The word’s been used with less justification many times. It will be interesting to see if it shows up again in the new paradigm, and if not, what weasel word will replace it.

Friday, December 26, 2008

Not Guilty

In reading about the bank, mortgage, auto, and employment crises in the media, I notice a common theme appearing over and over, specifically that everyone must share the guilt. The writers do this, I think, in anticipation of government actions which will, in the main, punish the public. While this may seem a utilitarian answer and therefore the most likely to be chosen, it is morally unacceptable and will likely lead to great resentment among the many millions of Americans who are in no way responsible for causing the problems or guilty of overindulgence.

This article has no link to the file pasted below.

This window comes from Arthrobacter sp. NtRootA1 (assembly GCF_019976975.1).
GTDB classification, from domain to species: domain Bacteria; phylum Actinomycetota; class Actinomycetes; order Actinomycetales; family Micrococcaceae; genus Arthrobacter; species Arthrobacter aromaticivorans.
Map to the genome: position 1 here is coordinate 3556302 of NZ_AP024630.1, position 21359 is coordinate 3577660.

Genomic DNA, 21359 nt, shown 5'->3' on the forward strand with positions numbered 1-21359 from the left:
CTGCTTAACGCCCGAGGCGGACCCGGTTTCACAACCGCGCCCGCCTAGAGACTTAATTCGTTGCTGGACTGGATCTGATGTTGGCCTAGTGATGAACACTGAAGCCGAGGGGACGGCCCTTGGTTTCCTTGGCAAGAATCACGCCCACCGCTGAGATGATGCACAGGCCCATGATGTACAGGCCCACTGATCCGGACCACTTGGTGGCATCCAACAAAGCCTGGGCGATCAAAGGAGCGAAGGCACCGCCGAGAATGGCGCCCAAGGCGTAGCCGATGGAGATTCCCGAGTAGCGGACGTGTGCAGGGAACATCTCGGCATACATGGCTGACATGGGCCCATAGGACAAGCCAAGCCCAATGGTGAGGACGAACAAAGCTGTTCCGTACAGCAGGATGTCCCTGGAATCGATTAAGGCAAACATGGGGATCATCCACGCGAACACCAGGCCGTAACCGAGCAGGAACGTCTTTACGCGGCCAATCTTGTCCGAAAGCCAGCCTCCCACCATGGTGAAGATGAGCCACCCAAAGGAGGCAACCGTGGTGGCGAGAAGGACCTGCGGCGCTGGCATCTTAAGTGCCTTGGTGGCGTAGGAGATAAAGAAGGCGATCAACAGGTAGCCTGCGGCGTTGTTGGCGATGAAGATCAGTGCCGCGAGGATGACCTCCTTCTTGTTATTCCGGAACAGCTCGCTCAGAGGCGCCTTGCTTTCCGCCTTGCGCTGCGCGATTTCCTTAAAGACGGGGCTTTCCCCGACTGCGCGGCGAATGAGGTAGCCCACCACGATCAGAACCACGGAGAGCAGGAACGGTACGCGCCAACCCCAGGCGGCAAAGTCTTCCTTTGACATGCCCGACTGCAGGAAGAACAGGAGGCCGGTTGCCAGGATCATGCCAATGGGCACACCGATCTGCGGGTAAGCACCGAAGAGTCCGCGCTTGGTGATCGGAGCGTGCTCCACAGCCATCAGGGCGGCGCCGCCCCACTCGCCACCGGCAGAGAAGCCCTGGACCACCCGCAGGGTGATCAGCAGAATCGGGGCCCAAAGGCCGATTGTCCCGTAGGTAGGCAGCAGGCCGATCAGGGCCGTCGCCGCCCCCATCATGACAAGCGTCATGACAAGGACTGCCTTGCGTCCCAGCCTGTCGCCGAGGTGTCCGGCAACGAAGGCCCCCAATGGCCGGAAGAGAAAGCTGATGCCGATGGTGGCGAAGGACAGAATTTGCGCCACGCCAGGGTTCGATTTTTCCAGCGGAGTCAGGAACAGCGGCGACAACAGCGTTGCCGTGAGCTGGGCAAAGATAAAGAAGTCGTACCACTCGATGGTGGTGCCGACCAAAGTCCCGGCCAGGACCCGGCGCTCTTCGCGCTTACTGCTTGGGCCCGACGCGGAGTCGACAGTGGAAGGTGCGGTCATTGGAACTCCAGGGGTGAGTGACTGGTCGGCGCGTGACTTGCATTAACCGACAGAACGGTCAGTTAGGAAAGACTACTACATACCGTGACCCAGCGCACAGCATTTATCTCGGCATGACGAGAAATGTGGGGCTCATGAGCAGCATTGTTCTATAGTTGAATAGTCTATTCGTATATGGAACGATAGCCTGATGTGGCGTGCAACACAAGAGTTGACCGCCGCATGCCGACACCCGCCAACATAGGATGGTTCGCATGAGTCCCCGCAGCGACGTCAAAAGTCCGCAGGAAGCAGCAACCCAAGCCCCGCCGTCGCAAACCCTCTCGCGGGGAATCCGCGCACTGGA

I speak as one such citizen. My house is a modest one-story home bought for $150,000 in 2005, and my car is a 12-year-old sedan with 145,000 miles on it. My wife’s car is a 10-year old CRV. I pay the mortgage every month, right on time, and we paid off the cars long ago, foregoing flashy cars and luxury vehicles we could easily have bought but always put prudence ahead of ego. We pay the total balance on our credit cards each and every month, and have never spent money on anything that could be called an extravagance. What’s significant is, pretty much everyone in my subdivision could say the same – we work hard for our money and are careful not to buy things we cannot pay for, and we do not cheat anyone. We work hard and build for the future, the future we promised to our children. And I would dare to say we would resent the hell out of being expected to pay for the sins of others, since our children would end up suffering through no fault of their own. I will not help a thief, even and especially if he sits in a taxpayer-provided seat in Washington, D.C.